Critical pH Level of Lye (NaOH) for Esophageal Injury

ATUĞ Ö., Dobrucali A. M., Orlando R. C.

DIGESTIVE DISEASES AND SCIENCES, vol.54, no.5, pp.980-987, 2009 (SCI-Expanded) identifier identifier identifier

  • Publication Type: Article / Article
  • Volume: 54 Issue: 5
  • Publication Date: 2009
  • Doi Number: 10.1007/s10620-009-0767-7
  • Journal Indexes: Science Citation Index Expanded (SCI-EXPANDED), Scopus
  • Page Numbers: pp.980-987
  • Istanbul University Affiliated: Yes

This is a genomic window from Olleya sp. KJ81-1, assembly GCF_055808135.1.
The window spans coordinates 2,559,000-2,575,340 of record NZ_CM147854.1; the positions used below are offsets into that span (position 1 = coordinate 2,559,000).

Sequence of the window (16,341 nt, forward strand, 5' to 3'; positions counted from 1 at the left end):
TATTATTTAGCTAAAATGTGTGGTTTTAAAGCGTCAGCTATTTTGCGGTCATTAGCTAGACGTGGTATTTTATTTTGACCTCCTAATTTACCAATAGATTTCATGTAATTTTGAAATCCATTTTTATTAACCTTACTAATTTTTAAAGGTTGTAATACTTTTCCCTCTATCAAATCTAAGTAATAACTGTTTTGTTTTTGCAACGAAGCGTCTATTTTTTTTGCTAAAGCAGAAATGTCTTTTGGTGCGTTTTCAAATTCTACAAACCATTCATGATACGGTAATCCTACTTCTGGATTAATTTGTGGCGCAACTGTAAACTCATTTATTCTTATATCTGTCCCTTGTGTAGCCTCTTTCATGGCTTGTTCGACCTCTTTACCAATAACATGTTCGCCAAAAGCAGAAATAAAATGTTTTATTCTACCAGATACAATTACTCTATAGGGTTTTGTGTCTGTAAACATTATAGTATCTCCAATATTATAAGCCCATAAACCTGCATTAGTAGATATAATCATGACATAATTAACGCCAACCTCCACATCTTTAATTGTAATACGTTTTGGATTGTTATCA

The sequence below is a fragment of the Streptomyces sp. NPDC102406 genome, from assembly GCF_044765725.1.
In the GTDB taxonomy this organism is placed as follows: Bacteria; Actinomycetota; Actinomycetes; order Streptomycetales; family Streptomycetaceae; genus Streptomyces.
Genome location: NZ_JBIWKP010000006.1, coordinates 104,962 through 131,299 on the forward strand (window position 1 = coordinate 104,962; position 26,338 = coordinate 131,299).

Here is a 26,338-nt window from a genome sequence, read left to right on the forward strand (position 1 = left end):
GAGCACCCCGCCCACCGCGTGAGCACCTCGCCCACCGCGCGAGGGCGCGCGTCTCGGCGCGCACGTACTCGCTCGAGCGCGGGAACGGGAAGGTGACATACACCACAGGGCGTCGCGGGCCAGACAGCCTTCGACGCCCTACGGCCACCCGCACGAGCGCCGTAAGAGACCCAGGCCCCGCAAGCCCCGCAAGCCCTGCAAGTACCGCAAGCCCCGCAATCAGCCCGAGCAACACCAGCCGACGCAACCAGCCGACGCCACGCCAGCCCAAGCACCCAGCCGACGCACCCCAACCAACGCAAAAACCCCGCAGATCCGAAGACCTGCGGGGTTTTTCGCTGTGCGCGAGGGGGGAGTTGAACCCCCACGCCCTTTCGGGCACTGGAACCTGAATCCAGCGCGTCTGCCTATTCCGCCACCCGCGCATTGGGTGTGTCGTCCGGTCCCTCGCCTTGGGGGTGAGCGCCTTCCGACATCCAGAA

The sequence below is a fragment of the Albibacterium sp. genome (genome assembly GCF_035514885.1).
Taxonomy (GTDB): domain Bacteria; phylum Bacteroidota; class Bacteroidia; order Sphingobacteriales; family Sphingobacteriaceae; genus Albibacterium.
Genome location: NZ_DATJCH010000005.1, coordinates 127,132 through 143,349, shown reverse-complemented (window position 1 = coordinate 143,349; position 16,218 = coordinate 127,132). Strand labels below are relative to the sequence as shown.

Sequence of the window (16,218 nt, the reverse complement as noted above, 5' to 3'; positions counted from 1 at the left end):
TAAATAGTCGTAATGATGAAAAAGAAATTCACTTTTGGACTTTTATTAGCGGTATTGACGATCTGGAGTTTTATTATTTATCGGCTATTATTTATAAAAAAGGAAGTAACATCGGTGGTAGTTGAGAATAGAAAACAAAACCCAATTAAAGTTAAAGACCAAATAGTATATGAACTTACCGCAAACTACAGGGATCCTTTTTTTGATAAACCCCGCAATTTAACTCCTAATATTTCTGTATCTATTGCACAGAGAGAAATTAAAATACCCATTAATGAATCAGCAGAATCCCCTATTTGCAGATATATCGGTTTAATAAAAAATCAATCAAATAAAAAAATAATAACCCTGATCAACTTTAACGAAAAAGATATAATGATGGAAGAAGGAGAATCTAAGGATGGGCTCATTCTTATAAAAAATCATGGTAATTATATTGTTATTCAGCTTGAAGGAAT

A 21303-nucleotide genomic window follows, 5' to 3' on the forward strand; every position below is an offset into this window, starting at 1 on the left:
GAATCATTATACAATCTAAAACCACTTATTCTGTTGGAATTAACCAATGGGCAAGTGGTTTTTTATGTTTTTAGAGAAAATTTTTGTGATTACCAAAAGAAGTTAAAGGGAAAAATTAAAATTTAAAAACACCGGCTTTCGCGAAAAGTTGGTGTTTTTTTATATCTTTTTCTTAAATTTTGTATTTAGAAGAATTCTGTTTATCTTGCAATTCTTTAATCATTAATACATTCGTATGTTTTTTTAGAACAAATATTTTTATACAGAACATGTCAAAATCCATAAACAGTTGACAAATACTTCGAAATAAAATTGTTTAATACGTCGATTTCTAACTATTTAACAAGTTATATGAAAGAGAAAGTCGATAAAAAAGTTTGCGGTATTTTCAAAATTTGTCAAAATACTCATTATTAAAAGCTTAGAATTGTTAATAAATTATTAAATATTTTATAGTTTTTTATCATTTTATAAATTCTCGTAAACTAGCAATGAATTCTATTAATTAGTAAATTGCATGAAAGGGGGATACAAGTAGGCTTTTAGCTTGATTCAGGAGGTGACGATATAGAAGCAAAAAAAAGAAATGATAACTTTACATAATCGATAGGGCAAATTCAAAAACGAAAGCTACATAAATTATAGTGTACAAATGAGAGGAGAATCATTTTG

Aim/Background Lye (NaOH) ingestion in humans often results in alkaline damage to the esophagus, but knowledge about this process is limited. Here, we explore the effects of lye on esophageal epithelial structure and function using rabbit esophageal epithelium as a model of lye ingestion. Methods Rabbit esophageal epithelium was mounted in Ussing chambers so that the electrical potential difference (PD), short-circuit current (I (sc)), and transepithelial resistance (R (T)) could be monitored before, during, and after mucosal exposure to lye (NaOH) at pHs ranging from 7.4 to 12.1. Histopathology and dextran fluxes were also performed and correlated with the electrical data. Results Mucosal exposure to lye at pHs < 11.5 had no damaging effects on the esophagus. However, at pHs a parts per thousand yen11.5, damage was both time- and pH-dependent, as noted by increases in PD and I (sc), and declines in R (T). Further, the electrical changes were paralleled morphologically by epithelial liquefaction necrosis and increases in dextran flux. Also, by pretreating tissues with ouabain, the early lye-induced rise in PD and I (sc) was shown to result from a combination of increased active (sodium) transport and passive (sodium) diffusion which indicates that, even early on, the damaging effects of lye include changes in both apical cell membranes and tight junctions of this epithelium. Conclusion Lye (NaOH) injury to the esophageal epithelium is both pH- and time-dependent, but requires a minimum pH of 11.5. At pHs a parts per thousand yen11.5, lye produces liquefaction necrosis, an injury that involves both cellular and junctional barriers, and which markedly increases epithelial permeability to ions and uncharged molecules. Based on these results, non-industrial cleaning products in the home are likely to be safer if they have a concentration of lye below pH 11.5.